Monday, March 28, 2016

New Evangelizers Post: On the Necessity of the Resurrection

I have a new article up at  

We have now come through the long lonely days of Lent to celebrate new life in Easter.
So now what?

Lent is the spiritual boot camp where we are training our souls towards greater holiness. We concentrate on the sacrificial love of God and meditate on his Passion on the cross. Catholics have many devotions to the suffering of Our Lord. Sometimes we get accused of being morbidly obsessed with guilt and suffering. And while it is fundamentally necessary to enter into the cross, the story does not stop there.

The cross must end with Resurrection.

This is difficult for many of us. None of us have experienced the full Resurrection. But all of us have suffered in this world. The cross feels more tangible to us than the Glorified Body awaiting us. As Fr. Benedict Groeschel once said, “I don’t know what it’s like to rise from the dead. But I’ve been to Calvary several times in my life already.”

It takes no faith to believe that we will suffer in this world. The faith comes in believing that the suffering end. But unlike Buddhists who believe that the most we can hope for is simply an end to our pain, we Christians are promised a whole new life.

When Christ rose from the dead, it was not merely a resuscitation. Death is the separation of the body and the soul. A resuscitation is when the soul is reunited with the mortal body. We see this all the time on medical TV shows where they do CPR. And it is also what occurred with Lazarus, Jairus’ daughter, and the widow’s son. Jesus raised those last three people from the dead and their souls were reunited with their bodies. But those were not Resurrections, they were resuscitations.

What is the difference?

In a resuscitation, the reunion of body and soul is temporary because eventually the mortal body will get old, sick, and die. Lazarus, Jairus’ daughter, and the widow’s son all eventually succumbed to death.

But Jesus was not resuscitated. He Resurrected.

You can read the entire article here.

Sunday, March 27, 2016


Sometimes the way we say things is as important as what we say.  And it is so important in the Christian tradition that we tend not to say "Christ rose from the dead."  Instead we say, "Christ is risen."

The Resurrection is not an event of the distant past, found in dusty books and old stories.  It is an event that is happening right now.  Christ is risen body and soul, and Christ can be resurrected in our lives, even though we are dead in spirit, he can give us new life.  Even if we've fallen away, even if we continue stumble in sin, even if we have cut ourselves off from His grace, though we are dead, we can become alive again.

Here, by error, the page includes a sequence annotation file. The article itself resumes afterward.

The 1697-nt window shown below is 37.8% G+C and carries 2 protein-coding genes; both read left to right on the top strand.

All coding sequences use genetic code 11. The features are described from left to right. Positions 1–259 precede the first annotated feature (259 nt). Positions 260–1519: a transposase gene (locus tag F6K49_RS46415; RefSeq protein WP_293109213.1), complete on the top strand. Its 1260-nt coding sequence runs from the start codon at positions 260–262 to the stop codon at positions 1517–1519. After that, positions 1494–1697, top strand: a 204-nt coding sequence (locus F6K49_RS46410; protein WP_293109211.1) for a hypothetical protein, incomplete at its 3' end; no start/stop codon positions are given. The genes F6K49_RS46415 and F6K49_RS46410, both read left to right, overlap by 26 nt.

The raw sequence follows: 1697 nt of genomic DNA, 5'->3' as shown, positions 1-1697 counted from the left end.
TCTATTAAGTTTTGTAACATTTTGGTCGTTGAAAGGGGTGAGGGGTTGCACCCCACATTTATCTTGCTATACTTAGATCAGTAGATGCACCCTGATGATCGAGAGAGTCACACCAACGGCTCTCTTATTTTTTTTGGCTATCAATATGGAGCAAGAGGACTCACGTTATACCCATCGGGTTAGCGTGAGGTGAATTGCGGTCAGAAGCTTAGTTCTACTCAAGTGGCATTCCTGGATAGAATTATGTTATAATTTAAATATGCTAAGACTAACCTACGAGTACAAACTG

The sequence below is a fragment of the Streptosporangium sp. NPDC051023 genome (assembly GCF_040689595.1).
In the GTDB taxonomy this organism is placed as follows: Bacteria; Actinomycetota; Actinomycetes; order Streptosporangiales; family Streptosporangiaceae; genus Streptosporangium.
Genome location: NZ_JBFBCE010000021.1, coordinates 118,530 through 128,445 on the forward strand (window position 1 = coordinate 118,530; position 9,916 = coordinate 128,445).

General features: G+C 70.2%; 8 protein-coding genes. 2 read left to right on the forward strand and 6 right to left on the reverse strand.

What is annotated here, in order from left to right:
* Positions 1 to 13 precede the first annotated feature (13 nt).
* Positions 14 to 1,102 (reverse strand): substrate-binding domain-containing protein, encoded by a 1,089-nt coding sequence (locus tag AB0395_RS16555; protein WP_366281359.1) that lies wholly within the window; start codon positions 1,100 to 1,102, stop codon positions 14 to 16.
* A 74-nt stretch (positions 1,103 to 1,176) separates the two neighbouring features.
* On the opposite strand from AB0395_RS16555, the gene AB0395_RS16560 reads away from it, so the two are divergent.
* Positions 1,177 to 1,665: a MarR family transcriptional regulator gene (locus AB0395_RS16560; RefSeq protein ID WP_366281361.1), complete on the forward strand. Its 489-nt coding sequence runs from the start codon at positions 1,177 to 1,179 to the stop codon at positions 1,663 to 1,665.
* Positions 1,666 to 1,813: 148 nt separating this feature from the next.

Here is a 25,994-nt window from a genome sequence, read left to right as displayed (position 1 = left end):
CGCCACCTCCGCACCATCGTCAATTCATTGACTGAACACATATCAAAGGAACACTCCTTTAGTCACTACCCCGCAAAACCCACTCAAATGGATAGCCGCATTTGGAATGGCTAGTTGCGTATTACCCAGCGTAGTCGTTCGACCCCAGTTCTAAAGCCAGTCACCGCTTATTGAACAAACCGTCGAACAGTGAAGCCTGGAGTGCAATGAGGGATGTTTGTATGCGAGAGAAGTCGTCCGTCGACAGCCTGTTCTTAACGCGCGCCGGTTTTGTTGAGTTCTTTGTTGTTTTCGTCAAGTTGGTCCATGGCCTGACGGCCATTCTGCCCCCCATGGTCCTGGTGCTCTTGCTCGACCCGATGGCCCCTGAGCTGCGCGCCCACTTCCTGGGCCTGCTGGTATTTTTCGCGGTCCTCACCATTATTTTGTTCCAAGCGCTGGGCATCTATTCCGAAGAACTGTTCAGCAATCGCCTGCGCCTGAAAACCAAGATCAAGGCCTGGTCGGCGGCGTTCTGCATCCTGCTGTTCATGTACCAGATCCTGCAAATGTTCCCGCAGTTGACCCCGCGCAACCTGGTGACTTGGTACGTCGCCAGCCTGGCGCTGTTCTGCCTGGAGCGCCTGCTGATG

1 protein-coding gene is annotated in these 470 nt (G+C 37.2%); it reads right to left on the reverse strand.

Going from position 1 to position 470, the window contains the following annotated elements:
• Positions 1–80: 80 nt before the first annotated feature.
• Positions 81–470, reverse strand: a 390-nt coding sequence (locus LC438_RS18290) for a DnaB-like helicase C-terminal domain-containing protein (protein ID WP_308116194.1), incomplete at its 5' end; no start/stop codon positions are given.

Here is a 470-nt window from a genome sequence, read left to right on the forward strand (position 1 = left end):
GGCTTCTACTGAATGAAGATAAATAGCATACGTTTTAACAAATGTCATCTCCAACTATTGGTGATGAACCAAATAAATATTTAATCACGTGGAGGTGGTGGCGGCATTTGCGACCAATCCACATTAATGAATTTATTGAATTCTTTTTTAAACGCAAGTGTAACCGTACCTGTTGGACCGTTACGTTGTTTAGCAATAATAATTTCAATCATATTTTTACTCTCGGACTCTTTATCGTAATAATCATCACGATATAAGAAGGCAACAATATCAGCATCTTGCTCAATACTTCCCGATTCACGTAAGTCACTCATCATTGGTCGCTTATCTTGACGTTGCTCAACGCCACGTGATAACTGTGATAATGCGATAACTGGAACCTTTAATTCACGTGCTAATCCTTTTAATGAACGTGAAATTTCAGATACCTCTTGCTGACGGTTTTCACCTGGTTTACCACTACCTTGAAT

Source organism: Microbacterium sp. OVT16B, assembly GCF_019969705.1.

Because Christ is alive.

Right now.

He is Risen.


Saturday, March 26, 2016

Film Review: Batman v. Superman - Dawn of Justice

Sexuality/Nudity  Mature*
Violence  Acceptable**
Vulgarity  Acceptable**
Anti-Catholic Philosophy  Acceptable**

I know that I still have to get my Deadpool review up, but seeing how divided critics and audiences are on this movie, I thought this would be more timely.

As I sat in the theater as the movie began, I turned to my wife and said, "I've waited my whole life to see this movie."  As a lifelong comic book geek, I have always longed to see the great characters of the DC Universe share the big screen together.

And this movie did not disappoint.

After the opening credit sequence, Batman v. Superman picks up during the final battle in Man of Steel.  But what director Zach Snyder skillfully does is keep the camera at street level as Bruce Wayne (Ben Affleck) races through the chaos to his friends at the Metropolis' branch of Wayne Financial.  This scene is tense and harrowing.  Even though I saw it in the previews, the shot of Bruce running straight into the dust clouds still give me that visceral flashback to all the footage from 9/11.  And by keeping the camera at street level, Snyder visually sets up the contrast of perspectives between our main heroes:  Superman (Henry Cavill) is isolated from humanity because he is so far above and Batman is filled with fear and rage by all the damage felt below.